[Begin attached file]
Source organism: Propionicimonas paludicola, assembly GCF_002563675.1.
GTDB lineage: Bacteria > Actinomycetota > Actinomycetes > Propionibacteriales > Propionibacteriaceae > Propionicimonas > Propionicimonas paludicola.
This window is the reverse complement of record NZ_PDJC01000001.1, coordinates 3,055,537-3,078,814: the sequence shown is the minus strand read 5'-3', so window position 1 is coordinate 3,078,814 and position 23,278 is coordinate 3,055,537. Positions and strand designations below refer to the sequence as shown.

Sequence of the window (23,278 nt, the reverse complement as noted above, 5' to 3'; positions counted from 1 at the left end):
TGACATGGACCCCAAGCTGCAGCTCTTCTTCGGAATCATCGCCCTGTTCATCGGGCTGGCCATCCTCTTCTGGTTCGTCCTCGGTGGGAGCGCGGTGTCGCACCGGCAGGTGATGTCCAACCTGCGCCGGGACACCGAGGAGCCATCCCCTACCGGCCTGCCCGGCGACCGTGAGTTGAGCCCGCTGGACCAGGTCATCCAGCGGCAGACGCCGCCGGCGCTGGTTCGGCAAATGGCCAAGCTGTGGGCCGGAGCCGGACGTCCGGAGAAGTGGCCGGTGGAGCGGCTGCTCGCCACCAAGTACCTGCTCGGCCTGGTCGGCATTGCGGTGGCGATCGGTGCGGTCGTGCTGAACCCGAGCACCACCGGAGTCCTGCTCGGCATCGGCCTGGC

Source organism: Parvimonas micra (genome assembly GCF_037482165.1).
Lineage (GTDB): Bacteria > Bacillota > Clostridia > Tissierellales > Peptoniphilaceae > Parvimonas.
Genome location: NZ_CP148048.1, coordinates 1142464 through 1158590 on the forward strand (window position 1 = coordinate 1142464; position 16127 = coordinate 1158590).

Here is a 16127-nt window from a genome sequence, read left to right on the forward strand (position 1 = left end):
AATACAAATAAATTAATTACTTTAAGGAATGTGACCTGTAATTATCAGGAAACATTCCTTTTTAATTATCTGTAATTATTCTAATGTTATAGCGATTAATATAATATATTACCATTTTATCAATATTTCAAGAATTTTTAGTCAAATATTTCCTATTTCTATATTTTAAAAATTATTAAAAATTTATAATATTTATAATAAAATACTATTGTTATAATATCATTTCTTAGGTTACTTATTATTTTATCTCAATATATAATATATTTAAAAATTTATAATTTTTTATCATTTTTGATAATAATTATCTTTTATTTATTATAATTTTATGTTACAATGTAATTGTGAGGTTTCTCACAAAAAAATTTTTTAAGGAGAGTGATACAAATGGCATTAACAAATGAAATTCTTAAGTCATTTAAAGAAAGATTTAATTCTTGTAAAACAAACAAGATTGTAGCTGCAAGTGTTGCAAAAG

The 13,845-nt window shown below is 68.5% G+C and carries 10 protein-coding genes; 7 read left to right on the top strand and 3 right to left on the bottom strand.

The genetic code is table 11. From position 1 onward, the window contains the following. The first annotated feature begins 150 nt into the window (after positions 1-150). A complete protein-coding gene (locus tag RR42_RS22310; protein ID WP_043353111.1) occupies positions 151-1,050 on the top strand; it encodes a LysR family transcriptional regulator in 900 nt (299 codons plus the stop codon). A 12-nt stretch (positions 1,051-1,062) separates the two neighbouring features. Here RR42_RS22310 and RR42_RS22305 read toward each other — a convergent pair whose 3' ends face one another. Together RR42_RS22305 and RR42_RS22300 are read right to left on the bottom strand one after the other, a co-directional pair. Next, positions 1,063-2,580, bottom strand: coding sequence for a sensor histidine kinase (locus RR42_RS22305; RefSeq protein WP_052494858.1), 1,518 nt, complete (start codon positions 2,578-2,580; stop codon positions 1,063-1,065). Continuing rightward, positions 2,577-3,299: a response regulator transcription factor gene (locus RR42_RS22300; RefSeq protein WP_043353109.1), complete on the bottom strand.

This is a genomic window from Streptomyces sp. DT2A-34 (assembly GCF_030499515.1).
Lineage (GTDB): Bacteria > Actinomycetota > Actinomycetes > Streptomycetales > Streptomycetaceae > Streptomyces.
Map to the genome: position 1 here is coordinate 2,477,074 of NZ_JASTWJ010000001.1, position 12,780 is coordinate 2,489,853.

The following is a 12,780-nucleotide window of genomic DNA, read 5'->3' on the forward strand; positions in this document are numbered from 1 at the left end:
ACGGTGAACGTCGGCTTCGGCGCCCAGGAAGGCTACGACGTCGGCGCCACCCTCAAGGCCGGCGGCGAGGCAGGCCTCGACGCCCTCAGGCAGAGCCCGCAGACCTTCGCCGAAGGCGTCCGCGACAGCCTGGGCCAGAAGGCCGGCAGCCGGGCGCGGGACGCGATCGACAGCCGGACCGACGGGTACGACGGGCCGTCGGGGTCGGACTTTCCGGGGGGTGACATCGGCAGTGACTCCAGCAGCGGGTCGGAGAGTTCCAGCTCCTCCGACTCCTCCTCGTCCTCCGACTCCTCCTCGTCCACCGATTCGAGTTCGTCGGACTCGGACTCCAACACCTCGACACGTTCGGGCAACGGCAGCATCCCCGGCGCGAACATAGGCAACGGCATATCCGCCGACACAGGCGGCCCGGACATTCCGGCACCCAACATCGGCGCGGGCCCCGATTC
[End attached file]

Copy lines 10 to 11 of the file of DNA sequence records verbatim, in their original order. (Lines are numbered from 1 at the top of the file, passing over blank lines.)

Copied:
AATACAAATAAATTAATTACTTTAAGGAATGTGACCTGTAATTATCAGGAAACATTCCTTTTTAATTATCTGTAATTATTCTAATGTTATAGCGATTAATATAATATATTACCATTTTATCAATATTTCAAGAATTTTTAGTCAAATATTTCCTATTTCTATATTTTAAAAATTATTAAAAATTTATAATATTTATAATAAAATACTATTGTTATAATATCATTTCTTAGGTTACTTATTATTTTATCTCAATATATAATATATTTAAAAATTTATAATTTTTTATCATTTTTGATAATAATTATCTTTTATTTATTATAATTTTATGTTACAATGTAATTGTGAGGTTTCTCACAAAAAAATTTTTTAAGGAGAGTGATACAAATGGCATTAACAAATGAAATTCTTAAGTCATTTAAAGAAAGATTTAATTCTTGTAAAACAAACAAGATTGTAGCTGCAAGTGTTGCAAAAG

The 13,845-nt window shown below is 68.5% G+C and carries 10 protein-coding genes; 7 read left to right on the top strand and 3 right to left on the bottom strand.